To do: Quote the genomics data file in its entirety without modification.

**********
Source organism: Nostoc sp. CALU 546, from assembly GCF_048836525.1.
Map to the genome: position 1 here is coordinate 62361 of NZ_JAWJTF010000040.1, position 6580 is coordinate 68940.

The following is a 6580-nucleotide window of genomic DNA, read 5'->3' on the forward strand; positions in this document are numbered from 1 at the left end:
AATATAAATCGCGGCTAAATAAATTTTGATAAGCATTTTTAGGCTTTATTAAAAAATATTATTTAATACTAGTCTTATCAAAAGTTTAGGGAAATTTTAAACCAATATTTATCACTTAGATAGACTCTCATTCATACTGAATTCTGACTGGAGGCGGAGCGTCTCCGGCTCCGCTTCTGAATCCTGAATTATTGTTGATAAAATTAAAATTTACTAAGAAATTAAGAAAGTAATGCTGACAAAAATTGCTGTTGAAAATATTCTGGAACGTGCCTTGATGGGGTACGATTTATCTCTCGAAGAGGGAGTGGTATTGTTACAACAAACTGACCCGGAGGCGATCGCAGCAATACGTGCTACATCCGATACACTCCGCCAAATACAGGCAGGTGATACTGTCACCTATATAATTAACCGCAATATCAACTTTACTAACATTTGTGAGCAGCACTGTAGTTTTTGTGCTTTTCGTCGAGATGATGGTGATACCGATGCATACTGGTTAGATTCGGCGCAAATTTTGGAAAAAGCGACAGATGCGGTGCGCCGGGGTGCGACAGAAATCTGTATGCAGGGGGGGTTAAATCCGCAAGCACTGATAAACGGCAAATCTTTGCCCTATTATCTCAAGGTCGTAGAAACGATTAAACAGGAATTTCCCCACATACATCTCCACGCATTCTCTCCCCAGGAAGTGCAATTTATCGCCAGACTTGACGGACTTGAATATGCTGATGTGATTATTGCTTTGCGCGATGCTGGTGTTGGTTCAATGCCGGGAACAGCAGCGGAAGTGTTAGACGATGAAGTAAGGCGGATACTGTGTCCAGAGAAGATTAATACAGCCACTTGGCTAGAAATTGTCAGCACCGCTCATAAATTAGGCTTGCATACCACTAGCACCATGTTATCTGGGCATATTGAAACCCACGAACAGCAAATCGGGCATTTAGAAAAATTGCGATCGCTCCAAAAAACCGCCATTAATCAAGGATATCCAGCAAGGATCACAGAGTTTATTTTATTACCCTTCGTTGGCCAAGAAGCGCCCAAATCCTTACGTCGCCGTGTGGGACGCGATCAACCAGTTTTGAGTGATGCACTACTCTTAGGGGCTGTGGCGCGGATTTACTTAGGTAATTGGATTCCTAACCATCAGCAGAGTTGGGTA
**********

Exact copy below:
Source organism: Nostoc sp. CALU 546, from assembly GCF_048836525.1.
Map to the genome: position 1 here is coordinate 62361 of NZ_JAWJTF010000040.1, position 6580 is coordinate 68940.

The following is a 6580-nucleotide window of genomic DNA, read 5'->3' on the forward strand; positions in this document are numbered from 1 at the left end:
AATATAAATCGCGGCTAAATAAATTTTGATAAGCATTTTTAGGCTTTATTAAAAAATATTATTTAATACTAGTCTTATCAAAAGTTTAGGGAAATTTTAAACCAATATTTATCACTTAGATAGACTCTCATTCATACTGAATTCTGACTGGAGGCGGAGCGTCTCCGGCTCCGCTTCTGAATCCTGAATTATTGTTGATAAAATTAAAATTTACTAAGAAATTAAGAAAGTAATGCTGACAAAAATTGCTGTTGAAAATATTCTGGAACGTGCCTTGATGGGGTACGATTTATCTCTCGAAGAGGGAGTGGTATTGTTACAACAAACTGACCCGGAGGCGATCGCAGCAATACGTGCTACATCCGATACACTCCGCCAAATACAGGCAGGTGATACTGTCACCTATATAATTAACCGCAATATCAACTTTACTAACATTTGTGAGCAGCACTGTAGTTTTTGTGCTTTTCGTCGAGATGATGGTGATACCGATGCATACTGGTTAGATTCGGCGCAAATTTTGGAAAAAGCGACAGATGCGGTGCGCCGGGGTGCGACAGAAATCTGTATGCAGGGGGGGTTAAATCCGCAAGCACTGATAAACGGCAAATCTTTGCCCTATTATCTCAAGGTCGTAGAAACGATTAAACAGGAATTTCCCCACATACATCTCCACGCATTCTCTCCCCAGGAAGTGCAATTTATCGCCAGACTTGACGGACTTGAATATGCTGATGTGATTATTGCTTTGCGCGATGCTGGTGTTGGTTCAATGCCGGGAACAGCAGCGGAAGTGTTAGACGATGAAGTAAGGCGGATACTGTGTCCAGAGAAGATTAATACAGCCACTTGGCTAGAAATTGTCAGCACCGCTCATAAATTAGGCTTGCATACCACTAGCACCATGTTATCTGGGCATATTGAAACCCACGAACAGCAAATCGGGCATTTAGAAAAATTGCGATCGCTCCAAAAAACCGCCATTAATCAAGGATATCCAGCAAGGATCACAGAGTTTATTTTATTACCCTTCGTTGGCCAAGAAGCGCCCAAATCCTTACGTCGCCGTGTGGGACGCGATCAACCAGTTTTGAGTGATGCACTACTCTTAGGGGCTGTGGCGCGGATTTACTTAGGTAATTGGATTCCTAACCATCAGCAGAGTTGGGTA